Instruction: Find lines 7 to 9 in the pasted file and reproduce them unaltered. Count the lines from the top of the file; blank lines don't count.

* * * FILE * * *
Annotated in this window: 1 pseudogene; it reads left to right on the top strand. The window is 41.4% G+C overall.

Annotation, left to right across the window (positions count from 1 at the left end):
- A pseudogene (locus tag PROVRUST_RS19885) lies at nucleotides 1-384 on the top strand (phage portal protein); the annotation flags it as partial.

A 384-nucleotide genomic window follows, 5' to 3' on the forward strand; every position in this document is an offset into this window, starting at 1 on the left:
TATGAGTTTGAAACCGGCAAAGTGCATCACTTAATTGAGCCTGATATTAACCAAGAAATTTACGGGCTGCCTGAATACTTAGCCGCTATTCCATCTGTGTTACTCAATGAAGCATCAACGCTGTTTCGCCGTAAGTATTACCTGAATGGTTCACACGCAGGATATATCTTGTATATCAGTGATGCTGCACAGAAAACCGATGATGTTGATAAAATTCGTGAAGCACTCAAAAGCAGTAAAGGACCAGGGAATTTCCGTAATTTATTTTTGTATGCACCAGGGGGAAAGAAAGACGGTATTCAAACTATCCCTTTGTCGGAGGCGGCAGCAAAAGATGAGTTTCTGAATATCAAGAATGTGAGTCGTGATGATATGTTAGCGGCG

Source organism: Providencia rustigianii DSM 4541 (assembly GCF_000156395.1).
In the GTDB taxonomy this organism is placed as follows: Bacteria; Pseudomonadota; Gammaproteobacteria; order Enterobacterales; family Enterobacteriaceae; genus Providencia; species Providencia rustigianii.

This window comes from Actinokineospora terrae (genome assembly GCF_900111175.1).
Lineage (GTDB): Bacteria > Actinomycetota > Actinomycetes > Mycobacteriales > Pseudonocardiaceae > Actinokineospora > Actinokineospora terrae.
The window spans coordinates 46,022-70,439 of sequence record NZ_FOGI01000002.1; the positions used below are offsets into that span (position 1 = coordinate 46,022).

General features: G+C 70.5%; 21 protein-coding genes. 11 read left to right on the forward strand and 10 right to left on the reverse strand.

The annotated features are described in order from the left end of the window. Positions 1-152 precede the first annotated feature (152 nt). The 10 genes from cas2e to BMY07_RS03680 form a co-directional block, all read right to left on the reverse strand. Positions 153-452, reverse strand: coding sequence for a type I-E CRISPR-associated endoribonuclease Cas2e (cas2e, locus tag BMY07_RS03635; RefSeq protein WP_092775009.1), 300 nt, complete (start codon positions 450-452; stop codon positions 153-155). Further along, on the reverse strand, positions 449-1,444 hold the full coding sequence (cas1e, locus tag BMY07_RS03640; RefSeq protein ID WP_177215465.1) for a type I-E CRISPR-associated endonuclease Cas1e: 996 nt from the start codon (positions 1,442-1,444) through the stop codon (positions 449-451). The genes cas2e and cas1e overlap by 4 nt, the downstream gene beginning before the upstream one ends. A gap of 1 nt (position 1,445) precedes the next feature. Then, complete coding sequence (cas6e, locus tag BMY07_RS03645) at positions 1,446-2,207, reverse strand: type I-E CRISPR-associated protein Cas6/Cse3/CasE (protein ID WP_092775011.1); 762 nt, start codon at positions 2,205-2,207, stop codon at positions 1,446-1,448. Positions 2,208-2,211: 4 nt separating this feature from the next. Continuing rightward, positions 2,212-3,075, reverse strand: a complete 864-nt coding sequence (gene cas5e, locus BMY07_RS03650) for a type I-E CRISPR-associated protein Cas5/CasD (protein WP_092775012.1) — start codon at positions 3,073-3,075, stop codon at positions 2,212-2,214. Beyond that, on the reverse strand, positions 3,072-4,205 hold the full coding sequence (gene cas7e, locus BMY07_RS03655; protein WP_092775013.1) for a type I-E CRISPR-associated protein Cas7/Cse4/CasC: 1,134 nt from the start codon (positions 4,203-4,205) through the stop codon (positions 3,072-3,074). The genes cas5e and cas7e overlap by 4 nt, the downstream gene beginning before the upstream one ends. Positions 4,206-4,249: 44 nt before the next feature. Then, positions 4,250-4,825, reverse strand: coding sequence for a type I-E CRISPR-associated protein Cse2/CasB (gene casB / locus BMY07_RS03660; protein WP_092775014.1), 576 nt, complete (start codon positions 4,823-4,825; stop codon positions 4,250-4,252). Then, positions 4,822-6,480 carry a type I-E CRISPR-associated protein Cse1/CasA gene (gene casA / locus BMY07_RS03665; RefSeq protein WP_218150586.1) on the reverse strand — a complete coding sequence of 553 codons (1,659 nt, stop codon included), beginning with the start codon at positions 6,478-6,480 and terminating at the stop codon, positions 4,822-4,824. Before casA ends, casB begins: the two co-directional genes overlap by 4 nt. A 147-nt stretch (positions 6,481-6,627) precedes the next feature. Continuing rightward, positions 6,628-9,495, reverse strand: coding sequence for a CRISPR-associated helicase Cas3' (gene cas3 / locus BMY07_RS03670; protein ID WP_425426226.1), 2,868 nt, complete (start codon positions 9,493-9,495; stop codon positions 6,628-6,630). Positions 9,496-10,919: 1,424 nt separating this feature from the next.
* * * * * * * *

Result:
In the GTDB taxonomy this organism is placed as follows: Bacteria; Pseudomonadota; Gammaproteobacteria; order Enterobacterales; family Enterobacteriaceae; genus Providencia; species Providencia rustigianii.

This window comes from Actinokineospora terrae (genome assembly GCF_900111175.1).
Lineage (GTDB): Bacteria > Actinomycetota > Actinomycetes > Mycobacteriales > Pseudonocardiaceae > Actinokineospora > Actinokineospora terrae.